Over the summer months, many have been watching closely as the restoration project, involving a significant ancient Hawaiian village, got under way at the corner of Poipu and Hoowili Roads. Many believed it was simply a capital improvement project along the roadside, but as the new perimeter wall took shape and culminated with the installation of four beautifully carved Kii, clearly this project was something much more.
Completely encompassed by roadways and encroaching development, the site is largely intact, but in desperate need of rehabilitation. The ancient kahua has suffered instances of flooding, disturbance and theft of sacred rocks. The complex has also succumbed to dense vegetation overgrowth, and its rock walls are deteriorating and partially collapsed. Without the current preservation and repair work, this rare and remarkable heritage site would have been lost.
Kaneiolouma is considered sacred to the Hawaiian culture as well as an important historic landmark for the residents of Kauai. Within the complex, an intricate system of walls and terraces trace the architecture of an ancient way of life. Remnants of house sites, fishponds, taro fields, above ground irrigation channels, shrines, altars and idol sites lie relatively undisturbed near the scene of epic battles and legends spanning a millennium. Near its center, the complex contains what may be the only intact Makahiki (ancient Hawaiian sporting arena) in the state as well as the sacred spring of Waiohai.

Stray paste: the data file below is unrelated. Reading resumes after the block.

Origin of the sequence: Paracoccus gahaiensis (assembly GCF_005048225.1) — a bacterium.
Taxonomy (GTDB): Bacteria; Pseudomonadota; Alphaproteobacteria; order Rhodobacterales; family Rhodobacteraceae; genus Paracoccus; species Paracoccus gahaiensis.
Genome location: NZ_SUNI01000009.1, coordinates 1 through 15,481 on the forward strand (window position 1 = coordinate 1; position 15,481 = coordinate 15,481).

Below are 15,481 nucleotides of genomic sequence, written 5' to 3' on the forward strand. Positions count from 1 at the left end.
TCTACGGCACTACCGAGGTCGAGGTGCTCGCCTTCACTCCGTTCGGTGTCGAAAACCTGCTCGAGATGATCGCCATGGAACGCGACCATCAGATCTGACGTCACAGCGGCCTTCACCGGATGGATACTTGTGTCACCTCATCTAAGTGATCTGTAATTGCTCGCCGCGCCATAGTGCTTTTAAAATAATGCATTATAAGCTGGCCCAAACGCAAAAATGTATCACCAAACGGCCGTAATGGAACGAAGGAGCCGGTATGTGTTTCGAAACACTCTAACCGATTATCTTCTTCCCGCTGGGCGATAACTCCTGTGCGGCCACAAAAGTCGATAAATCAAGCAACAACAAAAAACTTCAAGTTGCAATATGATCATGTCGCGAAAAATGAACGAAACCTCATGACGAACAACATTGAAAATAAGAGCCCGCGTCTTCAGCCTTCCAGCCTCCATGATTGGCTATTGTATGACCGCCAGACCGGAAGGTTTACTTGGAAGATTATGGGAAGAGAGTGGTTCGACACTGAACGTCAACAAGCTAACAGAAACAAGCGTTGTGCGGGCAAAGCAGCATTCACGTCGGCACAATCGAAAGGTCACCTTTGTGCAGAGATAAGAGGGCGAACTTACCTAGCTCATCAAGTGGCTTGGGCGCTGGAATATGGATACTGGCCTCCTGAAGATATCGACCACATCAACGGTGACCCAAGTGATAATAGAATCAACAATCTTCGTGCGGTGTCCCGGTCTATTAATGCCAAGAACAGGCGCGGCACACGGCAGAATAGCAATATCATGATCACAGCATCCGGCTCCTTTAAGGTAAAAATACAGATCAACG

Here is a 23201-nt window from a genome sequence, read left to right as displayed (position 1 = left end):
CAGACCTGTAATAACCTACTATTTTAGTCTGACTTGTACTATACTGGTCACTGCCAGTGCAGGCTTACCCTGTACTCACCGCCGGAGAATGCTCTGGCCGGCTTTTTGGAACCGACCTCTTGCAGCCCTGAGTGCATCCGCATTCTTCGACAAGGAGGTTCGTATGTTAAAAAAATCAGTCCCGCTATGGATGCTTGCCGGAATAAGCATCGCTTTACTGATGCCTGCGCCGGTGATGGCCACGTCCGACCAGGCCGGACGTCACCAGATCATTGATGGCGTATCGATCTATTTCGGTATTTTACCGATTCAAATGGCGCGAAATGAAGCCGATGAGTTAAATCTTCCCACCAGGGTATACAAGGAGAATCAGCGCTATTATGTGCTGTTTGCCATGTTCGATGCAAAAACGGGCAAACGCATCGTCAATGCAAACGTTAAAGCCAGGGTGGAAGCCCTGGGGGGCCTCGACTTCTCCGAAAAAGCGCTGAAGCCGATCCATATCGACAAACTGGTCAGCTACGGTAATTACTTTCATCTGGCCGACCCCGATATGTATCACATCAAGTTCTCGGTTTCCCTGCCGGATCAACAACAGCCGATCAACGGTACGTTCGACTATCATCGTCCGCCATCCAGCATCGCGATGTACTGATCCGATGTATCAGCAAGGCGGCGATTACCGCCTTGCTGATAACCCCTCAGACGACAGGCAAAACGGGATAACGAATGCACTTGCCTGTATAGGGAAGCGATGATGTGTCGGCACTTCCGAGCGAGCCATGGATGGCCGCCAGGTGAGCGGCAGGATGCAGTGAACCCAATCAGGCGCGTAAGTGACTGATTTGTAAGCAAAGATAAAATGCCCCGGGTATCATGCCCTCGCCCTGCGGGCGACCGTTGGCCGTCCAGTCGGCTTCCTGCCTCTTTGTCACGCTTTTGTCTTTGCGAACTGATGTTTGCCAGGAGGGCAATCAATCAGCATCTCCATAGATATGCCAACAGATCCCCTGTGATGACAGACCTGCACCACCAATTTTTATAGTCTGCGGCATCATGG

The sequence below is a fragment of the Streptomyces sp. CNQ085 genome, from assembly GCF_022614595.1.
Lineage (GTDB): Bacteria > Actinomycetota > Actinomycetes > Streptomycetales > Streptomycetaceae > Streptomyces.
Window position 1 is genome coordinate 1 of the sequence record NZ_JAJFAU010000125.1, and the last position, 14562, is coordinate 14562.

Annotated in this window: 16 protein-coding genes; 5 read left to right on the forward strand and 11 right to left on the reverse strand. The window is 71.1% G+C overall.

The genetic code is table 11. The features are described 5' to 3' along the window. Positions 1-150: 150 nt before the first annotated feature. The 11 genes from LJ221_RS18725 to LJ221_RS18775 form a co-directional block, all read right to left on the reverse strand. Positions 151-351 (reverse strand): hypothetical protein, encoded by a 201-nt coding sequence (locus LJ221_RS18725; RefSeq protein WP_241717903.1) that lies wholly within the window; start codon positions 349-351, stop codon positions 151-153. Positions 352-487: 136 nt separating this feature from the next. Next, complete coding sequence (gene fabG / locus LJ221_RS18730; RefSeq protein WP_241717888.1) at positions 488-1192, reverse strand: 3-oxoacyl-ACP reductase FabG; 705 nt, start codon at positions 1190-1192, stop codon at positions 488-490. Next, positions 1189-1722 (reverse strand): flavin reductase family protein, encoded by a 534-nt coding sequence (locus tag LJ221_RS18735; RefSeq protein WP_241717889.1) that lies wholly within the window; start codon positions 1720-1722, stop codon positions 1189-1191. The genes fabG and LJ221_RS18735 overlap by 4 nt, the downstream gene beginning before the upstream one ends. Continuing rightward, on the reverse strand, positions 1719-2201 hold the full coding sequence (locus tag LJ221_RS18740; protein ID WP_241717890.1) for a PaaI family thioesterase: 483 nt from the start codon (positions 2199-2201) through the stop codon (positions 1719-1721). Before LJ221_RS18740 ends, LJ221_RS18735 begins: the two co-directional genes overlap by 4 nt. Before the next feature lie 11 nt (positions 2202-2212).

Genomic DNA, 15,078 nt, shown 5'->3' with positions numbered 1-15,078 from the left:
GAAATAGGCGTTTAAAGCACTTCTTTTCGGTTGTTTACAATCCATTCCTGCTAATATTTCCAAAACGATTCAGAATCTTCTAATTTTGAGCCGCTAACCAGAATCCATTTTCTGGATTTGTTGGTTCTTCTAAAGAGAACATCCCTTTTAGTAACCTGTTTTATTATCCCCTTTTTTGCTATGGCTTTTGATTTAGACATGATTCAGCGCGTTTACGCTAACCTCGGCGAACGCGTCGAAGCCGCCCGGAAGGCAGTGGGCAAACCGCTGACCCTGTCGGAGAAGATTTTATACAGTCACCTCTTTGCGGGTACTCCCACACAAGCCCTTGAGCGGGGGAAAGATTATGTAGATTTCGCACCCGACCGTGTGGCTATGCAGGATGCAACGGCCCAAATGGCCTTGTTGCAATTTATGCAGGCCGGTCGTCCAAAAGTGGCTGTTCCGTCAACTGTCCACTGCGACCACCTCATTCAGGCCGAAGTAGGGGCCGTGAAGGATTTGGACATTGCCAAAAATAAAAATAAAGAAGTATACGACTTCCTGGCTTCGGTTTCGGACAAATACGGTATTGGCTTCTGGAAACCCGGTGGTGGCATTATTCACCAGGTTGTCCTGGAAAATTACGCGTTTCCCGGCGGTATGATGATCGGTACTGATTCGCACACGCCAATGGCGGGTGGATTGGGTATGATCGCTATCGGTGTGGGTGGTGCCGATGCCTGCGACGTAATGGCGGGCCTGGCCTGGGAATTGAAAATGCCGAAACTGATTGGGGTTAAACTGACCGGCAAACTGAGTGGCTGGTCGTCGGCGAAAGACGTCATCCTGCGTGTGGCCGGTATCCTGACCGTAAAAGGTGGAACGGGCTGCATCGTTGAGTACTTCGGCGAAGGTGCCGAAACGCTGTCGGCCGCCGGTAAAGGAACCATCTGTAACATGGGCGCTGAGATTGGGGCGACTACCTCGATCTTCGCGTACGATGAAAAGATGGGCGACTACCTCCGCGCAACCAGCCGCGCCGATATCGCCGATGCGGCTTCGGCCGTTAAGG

Members of the Native Hawaiian group Hui Malama O Kaneiolouma have unofficially cared for Kaneiolouma for more than a decade. The group has an enduring vision and mission to protect, restore, interpret and share Kaneiolouma as a public cultural preserve. Under a Stewardship Agreement signed in August 2010, the County of Kauai has granted formal custodianship of the complex to the group and it is through their leadership and hard work that their vision is now being realized.
The restoration has been planned in four phases and is expected to span the next seven years. Phase One, which commenced earlier this year, involves the completion of the security wall, followed by hurricane debris removal and a comprehensive 3D survey and documentation.
Phase Two, spanning years two and three of the seven year plan, involves wall restoration, the completion of a drainage and flood mitigation plan, creation of interpretive signage and a traffic plan.
Phase Three will begin with the reconstruction of the fishpond, restoration of taro fields and selected house sites connected by pathways, viewing points and interpretive signage will be installed. Upon the completion of Phase Three, the site will be officially opened to the public.
The project will be completed in Phase Four. The final work involves the design and completion of the visitor learning center and integration into the larger Poipu Beach Park complex.
As we watch the day-to-day work, we all realize what a significant project this is not only for the Hawaiian community but for all of us who love and care for Kauai and its special history. Through the passion and dedication of a community working together, Kahua O Kaneiolouma will emerge from hiding as a shining example of what divergent people can accomplish when they work together towards a common goal with Aloha and Lokahi (unity).
Thanks to Makai Properties (www.makaiproperties.com) for the article and great real estate options.
(Photo by Sheila Heathcote)